Styleite lists “6 Things Elle Magazine is Doing Right”, three being their heavy online and television presences, and their intelligence section, which I couldn’t agree with more. Half the reason (okay, more than half) I continually buy Elle is because of their great articles and book reviews, and their book blog Lit Life is on my blogroll.. “Think Vogue meets Vanity Fair“.

Still with magazines on reality TV, The New York Times profiled Teen Vogue, which you may remember from (other than the newsstand/agency) The Hills.

Postcards to Alphaville “is a project dedicated to film characters featured in guest-made illustrations”. Below, my favourites.

Finally, try an enlightening personality test this weekend, with the Myers-Briggs test. I got an INFJ result, which means I’m Introverted and expend energy in social situations; iNtuitive and focus on the bigger picture and the possibilities; prefer Feeling to thinking and give more weight to emotions than logic; and I’m Judgemental and like to have my plans made well in advance. Oh, how accurate!

TV: The Hills Finale—All Good Things Must Come to an End.

 

A lot of viewers might have argued that The Hills had passed its prime awhile ago, probably around the time its star, Lauren Conrad, bid farewell midway through season five.

While that may be somewhat true (personally, my favourite seasons were the second half of season three, and season four), The Hills has always been what it was intended to be; a guilty pleasure.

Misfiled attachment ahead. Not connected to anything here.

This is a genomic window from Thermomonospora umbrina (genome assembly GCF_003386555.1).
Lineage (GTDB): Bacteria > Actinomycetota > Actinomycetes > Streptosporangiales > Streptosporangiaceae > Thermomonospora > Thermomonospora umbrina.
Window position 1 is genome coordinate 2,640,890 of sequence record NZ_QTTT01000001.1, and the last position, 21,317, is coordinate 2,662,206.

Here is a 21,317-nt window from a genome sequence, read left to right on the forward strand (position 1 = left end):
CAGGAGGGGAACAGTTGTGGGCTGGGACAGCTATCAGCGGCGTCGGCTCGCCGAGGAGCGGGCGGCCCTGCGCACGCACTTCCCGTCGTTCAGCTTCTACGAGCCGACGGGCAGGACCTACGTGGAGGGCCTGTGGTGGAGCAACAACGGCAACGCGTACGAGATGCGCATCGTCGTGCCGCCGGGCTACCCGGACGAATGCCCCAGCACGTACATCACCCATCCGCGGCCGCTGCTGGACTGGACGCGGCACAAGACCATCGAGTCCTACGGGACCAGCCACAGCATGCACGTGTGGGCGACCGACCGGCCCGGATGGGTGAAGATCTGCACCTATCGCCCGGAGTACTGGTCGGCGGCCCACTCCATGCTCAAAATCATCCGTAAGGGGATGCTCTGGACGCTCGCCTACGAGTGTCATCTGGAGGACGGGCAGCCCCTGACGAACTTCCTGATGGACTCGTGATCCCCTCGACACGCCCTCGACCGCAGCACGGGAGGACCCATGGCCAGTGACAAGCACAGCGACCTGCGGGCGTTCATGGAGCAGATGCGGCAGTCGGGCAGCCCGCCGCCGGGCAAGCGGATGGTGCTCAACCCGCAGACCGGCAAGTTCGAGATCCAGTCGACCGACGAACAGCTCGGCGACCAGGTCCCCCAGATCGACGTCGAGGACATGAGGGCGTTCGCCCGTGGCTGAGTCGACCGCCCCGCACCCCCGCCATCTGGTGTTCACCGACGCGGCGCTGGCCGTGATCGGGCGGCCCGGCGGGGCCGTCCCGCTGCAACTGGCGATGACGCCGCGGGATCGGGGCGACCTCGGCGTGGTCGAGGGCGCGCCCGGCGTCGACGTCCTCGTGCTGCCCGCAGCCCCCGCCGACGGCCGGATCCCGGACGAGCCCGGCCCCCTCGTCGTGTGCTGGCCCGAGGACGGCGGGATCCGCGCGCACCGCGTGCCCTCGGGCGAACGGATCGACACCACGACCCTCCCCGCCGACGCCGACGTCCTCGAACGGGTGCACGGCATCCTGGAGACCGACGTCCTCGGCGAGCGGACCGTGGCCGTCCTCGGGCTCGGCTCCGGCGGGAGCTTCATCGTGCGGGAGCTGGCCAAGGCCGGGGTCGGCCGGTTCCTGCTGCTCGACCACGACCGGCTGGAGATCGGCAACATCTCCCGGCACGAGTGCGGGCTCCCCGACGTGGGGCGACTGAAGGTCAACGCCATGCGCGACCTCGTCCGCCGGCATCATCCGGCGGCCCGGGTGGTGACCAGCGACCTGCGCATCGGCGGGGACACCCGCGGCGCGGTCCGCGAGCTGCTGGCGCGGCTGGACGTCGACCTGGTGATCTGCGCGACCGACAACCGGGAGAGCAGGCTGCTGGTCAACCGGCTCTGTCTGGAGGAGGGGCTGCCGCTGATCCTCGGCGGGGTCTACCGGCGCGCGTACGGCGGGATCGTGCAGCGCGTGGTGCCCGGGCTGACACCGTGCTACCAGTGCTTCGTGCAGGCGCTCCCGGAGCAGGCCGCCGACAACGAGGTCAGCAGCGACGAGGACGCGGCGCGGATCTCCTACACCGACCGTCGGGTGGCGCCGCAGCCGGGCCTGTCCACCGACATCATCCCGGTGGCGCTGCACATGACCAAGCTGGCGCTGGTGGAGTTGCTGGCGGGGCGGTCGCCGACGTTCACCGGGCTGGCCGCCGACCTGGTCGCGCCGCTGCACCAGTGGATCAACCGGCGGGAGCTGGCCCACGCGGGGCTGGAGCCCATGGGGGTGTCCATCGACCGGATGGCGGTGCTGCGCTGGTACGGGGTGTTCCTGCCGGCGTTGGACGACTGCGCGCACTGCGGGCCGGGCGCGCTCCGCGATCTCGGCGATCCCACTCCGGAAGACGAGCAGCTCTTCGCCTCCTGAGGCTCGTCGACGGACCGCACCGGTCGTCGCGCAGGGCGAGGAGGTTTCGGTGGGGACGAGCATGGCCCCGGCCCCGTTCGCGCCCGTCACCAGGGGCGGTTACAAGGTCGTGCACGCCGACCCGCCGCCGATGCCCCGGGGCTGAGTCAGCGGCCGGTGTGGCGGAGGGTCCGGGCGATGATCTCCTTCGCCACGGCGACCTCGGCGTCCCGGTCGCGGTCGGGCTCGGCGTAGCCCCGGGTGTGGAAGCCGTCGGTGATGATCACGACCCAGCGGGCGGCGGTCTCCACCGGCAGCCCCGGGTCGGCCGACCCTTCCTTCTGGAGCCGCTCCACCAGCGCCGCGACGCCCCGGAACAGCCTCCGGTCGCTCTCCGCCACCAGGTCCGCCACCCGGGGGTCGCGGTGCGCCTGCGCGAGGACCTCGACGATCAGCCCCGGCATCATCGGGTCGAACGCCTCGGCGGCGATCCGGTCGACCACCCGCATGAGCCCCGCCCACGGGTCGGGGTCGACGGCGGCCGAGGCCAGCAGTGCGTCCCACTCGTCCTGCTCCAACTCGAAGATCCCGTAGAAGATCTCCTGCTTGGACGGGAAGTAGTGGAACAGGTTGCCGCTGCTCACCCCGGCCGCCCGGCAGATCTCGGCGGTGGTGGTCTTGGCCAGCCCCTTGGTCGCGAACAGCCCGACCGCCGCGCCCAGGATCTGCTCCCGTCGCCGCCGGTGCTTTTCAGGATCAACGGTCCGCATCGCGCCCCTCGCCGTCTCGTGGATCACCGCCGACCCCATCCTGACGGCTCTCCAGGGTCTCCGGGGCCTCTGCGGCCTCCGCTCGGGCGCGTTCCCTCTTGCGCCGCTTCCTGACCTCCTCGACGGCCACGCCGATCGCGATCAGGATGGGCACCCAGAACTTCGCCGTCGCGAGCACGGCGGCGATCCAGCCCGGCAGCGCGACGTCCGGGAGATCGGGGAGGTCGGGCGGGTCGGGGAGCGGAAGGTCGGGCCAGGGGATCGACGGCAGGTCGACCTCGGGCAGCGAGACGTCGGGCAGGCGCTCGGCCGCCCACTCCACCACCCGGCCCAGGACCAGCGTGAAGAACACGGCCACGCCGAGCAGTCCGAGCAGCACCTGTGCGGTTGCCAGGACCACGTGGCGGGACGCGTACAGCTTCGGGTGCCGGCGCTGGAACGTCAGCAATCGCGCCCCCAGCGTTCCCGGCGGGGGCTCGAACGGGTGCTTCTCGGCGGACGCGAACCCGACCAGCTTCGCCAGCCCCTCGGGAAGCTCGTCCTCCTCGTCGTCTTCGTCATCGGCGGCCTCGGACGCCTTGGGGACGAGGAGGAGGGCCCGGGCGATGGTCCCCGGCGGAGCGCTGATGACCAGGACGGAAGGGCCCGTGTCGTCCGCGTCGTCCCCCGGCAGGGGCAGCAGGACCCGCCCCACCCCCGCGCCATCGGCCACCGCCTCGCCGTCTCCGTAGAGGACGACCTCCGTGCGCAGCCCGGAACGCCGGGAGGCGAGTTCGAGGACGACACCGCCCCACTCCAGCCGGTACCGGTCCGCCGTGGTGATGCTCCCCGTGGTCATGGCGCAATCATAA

It was also one of the first shows to really catapult the “scripted reality” notion into the mainstream, in the footsteps of which so many others followed: The Real Housewives, Keeping Up with the Kardashians, Girls of the Playboy Mansion and pretty much every other MTV show since The Hills’ debut (bar Jersey Shore, which Perez Hilton, in last week’s column for Famous, called “raw [and] real”the antithesis of The Hills).

But the buzz has been around the show’s final episode, which aired two weeks ago in the US, and which Australia is still waiting for.

After so much criticism of the action on the show being fake vs. real, with scenes being shot several times for the best angles (both camera- and storyline-wise) and “cut up to death”, the producers and writers (?) decided to capitalise on that allure.

SPOILER ALERT: The final scene sees Kristin Cavallari and Stacie Hall packing the rest of Kristin’s things into a waiting car, as she’s moving to Europe (E! television personality Joel McHale of The Soup hilariously noted that Europe is a continent, not a country, and Kristin never once mentioned where in Europe she was going!), to “find myself” and “figure out what I want”. Brody Jenner is waiting by the car to say a final goodbye to Kristin, who told Brody she loved him but was knocked back. He says he would have got together with her if he knew she would move away when he rejected her. Kristin says “that’s all I’ve ever wanted to hear”, but she’s still going. They hug, kiss, cry, and the car drives away with Kristin inside, leaving Brody brooding beneath the Hollywood sign.

As the camera pans out, the Hollywood sign starts moving, and it is revealed that Brody is standing on a film lot. Kristin runs from the car as the director yells “cut!”, embracing Brody as the two are congratulated by the crew for wrapping the last scene. END SPOILER ALERT.